Green Apple's Books of the Month

By Green Apple Books

By Green Apple Books

The Night Always Comes

Willy Vlautin

$26.99 $24.83

Willy Vlautin's milieu is telling the stories of ordinary people facing extraordinary hardship. His characters are always rendered with great sympathy and a big heart. In The Night Always Comes, we meet Lynette as her world is crumbling around her. She has worked hard, battled many setbacks, righted her life and is working towards the goal of owning a home when the rug gets pulled out from under her. Rather than crumple, she sets off to claim what she feels is hers, by any means necessary. Seriously. This is the story of a good person pushed to extremes by the brutalities of gentrification and the American Dream. — kpr, April 2021

Edie Richter Is Not Alone

Rebecca Handler

$23.00 $21.16

Edie Richter is turning to fog. Edie Richter is longing to feel. Edie Richter is carrying a secret that is eating her up. Edie Richter is going to burst. Edie Richter is expertly paced, keenly observant, bitingly funny. Edie Richter is a well of empathy. Edie Richter is transporting. Edie Richter is an exceptional read. — Kar, March 2021

Fake Accounts

Lauren Oyler

$26.00 $23.92

darkly funny take on the residue from the Trump era, including the pleasures of lying and the comfort found in conspiracy theories. After our narrator learns her boyfriend has a secret life as an online right-wing crank, she decamps for Berlin where she tries on new personalities of her own among strangers. For fans of Ottessa Moshfegh and Zadie Smith, and those in doomed relationships with their phones. Oyler is the best literary critic of her generation and now one of its best novelists, too. — Benjy, February 2021

A Swim in a Pond in the Rain: In Which Four Russians Give a Master Class on Writing, Reading, and Life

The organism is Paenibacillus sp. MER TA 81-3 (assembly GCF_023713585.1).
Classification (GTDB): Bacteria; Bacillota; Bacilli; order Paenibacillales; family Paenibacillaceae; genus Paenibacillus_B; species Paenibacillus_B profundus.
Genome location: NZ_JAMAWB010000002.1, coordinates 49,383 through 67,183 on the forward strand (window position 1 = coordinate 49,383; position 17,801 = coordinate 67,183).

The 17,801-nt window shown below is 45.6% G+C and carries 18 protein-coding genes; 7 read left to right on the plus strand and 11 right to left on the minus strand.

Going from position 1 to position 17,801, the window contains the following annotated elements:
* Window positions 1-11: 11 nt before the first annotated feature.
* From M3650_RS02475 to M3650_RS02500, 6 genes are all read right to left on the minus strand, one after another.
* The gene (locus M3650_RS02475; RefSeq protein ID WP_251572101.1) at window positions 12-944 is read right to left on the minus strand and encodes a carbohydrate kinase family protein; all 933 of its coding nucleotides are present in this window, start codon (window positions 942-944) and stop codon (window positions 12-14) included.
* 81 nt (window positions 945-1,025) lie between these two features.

George Saunders

$28.00 $25.76

Refreshing, warm, and educational in the best sense of the word. For me, the best non-fiction books—like the best teachers—open your eyes in an engaging way, with personality and passion. And as Saunders takes us through six short stories by Russian masters, we learn to read differently; we slow down; we feel his passion; and we ask questions. Any reader will enjoy this time spent back in school with a smart, kind teacher. — January 2021


Bryan Washington

$27.00 $24.84

Benson and Mike have been together for four years, but now they're mired in silence and resentment, and find their lives spinning in different directions as each grapples with a father they barely know. Washington manages not only to salvage the great American theme of Fathers & Sons, but also to make something new and beautiful out of it. Both protagonists are painted in precise and unromantic prose as they struggle apart from one another. Neither Benson nor Mike is the bad guy, even though they're both guilty of causing cracks in their relationship. The story never favors either of them, it simply acknowledges their achingly human faults as they come to terms with their fathers and the life they've built together." —Mikayla, November 2020.

Homeland Elegies

Ayad Akhtar

$28.00 $25.76

"Homeland Elegies is the best book so far to grapple with the cause and effects of the current administration and political climate. There are more than a few uncomfortable moments in Homeland Elegies. There are also moments where I disagreed with the author/narrator. And there are moments of revelation; such as the narrator's visit to Pakistan, the country his parents immigrated from. Watching first and second generation immigrants grapple with what each perceives to be the American dream (and they are always going to be different visions) is what makes Homeland Elegies leave a lasting impression - unlike the flash flood of other books on this administration." —Martin, October 2020

What Makes the Monkey Dance: The Life and Music of Chuck Prophet and Green on Red

Stevie Simkin

$22.95 $21.11

This could be subtitled How the West Was Won. Chuck Prophet is an SF legend via Nixon's Whittier and Los Angeles' Americana punk scene. The creator of many great records with Green on Red and his own solo work, the man has six degrees of separation with everyone who is anyone in the business. Read the book. Hear the music. The rest is history. —FS, September 2020